When movie stars become unbankable, they're no longer a slam dunk at the box office. When investments become unbankable, they're relegated to the Wall Street's junk pile. For ordinary Americans deemed unbankable — those who don't have a traditional checking or savings account — it can be hard to simply pay bills.
And that absence of a bank account is about to become a big problem for those who also lack health coverage — and for the health insurance companies trying to sell them coverage. After all, how do you sell a product to a customer who has no easy way to pay you?
One in five households in the U.S. have only a tenuous relationship with a traditional bank. Many of 51 million adults in these households rely on check-cashing stores and money lenders, according to the Federal Deposit Insurance Corporation.
The federal health law requires most Americans to carry health insurance starting next January. The presents a particular problem for those households. Most health plans accept a credit card for the first month's premium payment and then require customers to pay monthly with a check or an electronic funds transfer from a checking account.
Those options won't work for the so-called unbankables looking to purchase health coverage with federal subsidies through online insurance marketplaces, says Dan Schuyler, a director at Leavitt Partners, a firm that is advising private insurers and states on how to comply with the law. "You don't want to take these millions of unbankable people through the entire enrollment process and then at the end of line say, 'OK, the only way you can pay for your share of the premium is with a bank account number,' " he says.
The consequences could be severe. When your cable gets turned off, you miss The Walking Dead or Pawn Stars. But starting next year, if your insurance is canceled, you'll be breaking federal law and liable for any medical bills.
Researchers who study consumer financial behavior say people have their reasons for spurning banks. New immigrants, for example, may have distrusted the banks in their home country and brought that skepticism with them to the U.S. And for many people of modest means, overdrafts and fees charged by traditional banks can upend the financial balance in their household.
"The bank account is extremely stressful when you don't have a job that's reliable," says Tran, a 25 year-old community organizer and Ivy League graduate who lives south of San Francisco.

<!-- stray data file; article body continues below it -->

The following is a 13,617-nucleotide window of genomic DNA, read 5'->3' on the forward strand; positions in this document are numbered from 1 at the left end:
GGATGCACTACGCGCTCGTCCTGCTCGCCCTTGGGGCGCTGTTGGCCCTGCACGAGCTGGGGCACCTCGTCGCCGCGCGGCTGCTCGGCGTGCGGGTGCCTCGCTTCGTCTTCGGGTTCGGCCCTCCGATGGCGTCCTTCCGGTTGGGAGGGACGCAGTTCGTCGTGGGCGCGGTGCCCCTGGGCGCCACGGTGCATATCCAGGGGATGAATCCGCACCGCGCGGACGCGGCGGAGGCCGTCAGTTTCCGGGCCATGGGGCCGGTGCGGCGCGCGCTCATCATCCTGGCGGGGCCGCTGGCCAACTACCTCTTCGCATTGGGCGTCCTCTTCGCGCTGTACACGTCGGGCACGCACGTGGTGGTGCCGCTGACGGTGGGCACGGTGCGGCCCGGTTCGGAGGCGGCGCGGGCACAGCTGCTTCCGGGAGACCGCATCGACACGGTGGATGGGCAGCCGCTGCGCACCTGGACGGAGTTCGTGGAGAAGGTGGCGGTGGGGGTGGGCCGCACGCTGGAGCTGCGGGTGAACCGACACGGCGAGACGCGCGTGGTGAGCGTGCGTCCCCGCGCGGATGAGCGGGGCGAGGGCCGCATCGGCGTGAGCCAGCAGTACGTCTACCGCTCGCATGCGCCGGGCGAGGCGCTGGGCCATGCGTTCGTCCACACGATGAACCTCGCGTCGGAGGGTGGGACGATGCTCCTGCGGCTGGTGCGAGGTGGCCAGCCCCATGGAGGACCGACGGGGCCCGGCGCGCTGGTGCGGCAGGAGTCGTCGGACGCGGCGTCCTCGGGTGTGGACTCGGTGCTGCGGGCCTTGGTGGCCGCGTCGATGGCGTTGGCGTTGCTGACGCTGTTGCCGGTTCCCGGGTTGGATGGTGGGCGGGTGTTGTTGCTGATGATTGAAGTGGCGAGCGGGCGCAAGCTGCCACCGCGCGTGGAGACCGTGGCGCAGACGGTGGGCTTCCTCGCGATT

Her current employer doesn't offer her health benefits, and she was turned down, she says, when she applied for health coverage on her own. Tran hopes to get hired to a full-time position and asked that we use just her last name so it didn't give her bosses a bad impression.
Tran says when she took her new job and no longer had direct deposit, Bank of America began charging her, up to $12 a month. "I was not happy with the charges," she says.
Consumers who will be required to purchase health coverage will need payment options that are simple, easy and affordable, say consumer advocates and health care experts.
"I think there is a dawning awareness that this is a large problem," says Brian Haile, senior vice president for health policy at Jackson Hewitt Tax Service. Until last year, Haile was wrestling with this problem on behalf of the state of Tennessee, where he served as director of the Insurance Exchange Planning Initiative. "We raised these issues with the federal government well over a year ago and in a series of about four or five letters." Haile said he didn't get much of a response then.
Indeed, neither the Affordable Care Act, nor any other federal health laws, require health insurers to accept all forms of payment, such as credit cards or the cash-loaded, prepaid debit cards that many people without bank accounts often rely on.
Federal officials are wary of doing anything to discourage insurance companies from selling plans on the exchanges, say current and former state health officers who have pressed the federal Department of Health and Human Services for a ruling.
One of the largest players on the new exchanges is likely to be WellPoint, a Blue Cross and Blue Shield licensee. In an email, a WellPoint spokesperson says the company is "evaluating expanded payment options to members." Other insurers, including Cigna and UnitedHealthcare, are urging state officials in planning documents to allow companies to set their own payment policies.
Federal health officials issued a letter in April stating that all health plans selling coverage in the federally run insurance marketplaces in 28 states will have to accept payments in ways that don't discriminate against their customers, but didn't prescribe what those payments should be.
Varney is a reporter with our partner Kaiser Health News, a nonprofit news service.
MELISSA BLOCK, HOST: